Furry Things

Costa Rica is full of furry things…some expected and some not so much… despite its very high levels of biodiversity, the region isn’t known for a great range of large mammals. This doesn’t mean that there aren’t some pretty cool creatures to be seen…

Here is a juvenile male howler monkey I met while crossing the bridge at La Selva. He seemed to be having a good time climbing around on the cables and only acknowledged me when I did my best monkey howl…

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A few days later I ran into what I think is the same howler and decided to get in a yelling match with him. I took this picture mid-howl…

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Monkeys are probably the most charismatic mammals in Costa Rica, but there is another, more enigmatic mammal which frequents the rainforest. Often feared, and poorly understood, I refer to the bat. Costa Rica is home to many types of bat, including fruit bats, frog-eating bats, vampire bats and nectar bats.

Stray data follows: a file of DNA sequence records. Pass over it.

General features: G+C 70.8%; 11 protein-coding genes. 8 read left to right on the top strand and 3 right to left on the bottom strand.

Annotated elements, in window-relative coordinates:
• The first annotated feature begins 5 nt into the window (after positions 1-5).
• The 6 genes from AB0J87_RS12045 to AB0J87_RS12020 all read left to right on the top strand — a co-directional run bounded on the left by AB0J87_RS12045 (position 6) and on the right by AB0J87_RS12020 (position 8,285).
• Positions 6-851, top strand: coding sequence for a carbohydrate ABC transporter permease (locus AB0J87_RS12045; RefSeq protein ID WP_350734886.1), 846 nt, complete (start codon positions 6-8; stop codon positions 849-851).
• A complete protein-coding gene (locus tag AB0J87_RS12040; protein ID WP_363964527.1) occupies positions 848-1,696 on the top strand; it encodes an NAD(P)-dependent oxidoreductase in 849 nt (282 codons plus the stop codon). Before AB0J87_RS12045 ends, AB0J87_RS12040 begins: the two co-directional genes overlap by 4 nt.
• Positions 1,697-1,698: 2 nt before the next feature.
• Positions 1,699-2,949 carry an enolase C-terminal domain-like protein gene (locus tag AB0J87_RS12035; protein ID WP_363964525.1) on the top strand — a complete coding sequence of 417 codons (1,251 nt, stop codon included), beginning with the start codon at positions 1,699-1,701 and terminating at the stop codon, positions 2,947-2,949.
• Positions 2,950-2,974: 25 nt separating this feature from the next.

I have already had many encounters with bats so far, including one who decided to live in my room for a couple of days. Considering their nocturnal inclinations, it is ironic that my most interesting bat experience occurred in the middle of the day…

While I was walking through the large botanical gardens at Las Cruces Biological Station, I noticed a large palm leaf who’s leaflets were all folded down forming a conical tent. I decided to investigate, and looking up inside the tent from below this is what I saw…

IMG_3570These two fruit bats (Artibeus) where hanging together from the center of the leaf, and seemed as surprised to see me as I was to see them. These, as it turns out are tent-making fruit bats, named as such because they structurally alter the palm leaf to form this tent-structue, which is used as a roost.

The La Selva suspension bridge seems to be a wildlife hotspot, and a few days ago, this three-toed sloth was very slowly making its way from end to another. The greenish tint to it’s fur is actually algae, which happily grows in the absence of grooming.

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Mammals are certainly not the only furry creatures in Costa Rica, and one perhaps unexpected example is this rather furry catipillar I found on the underside of a leaf in the Las Cruces gardens…

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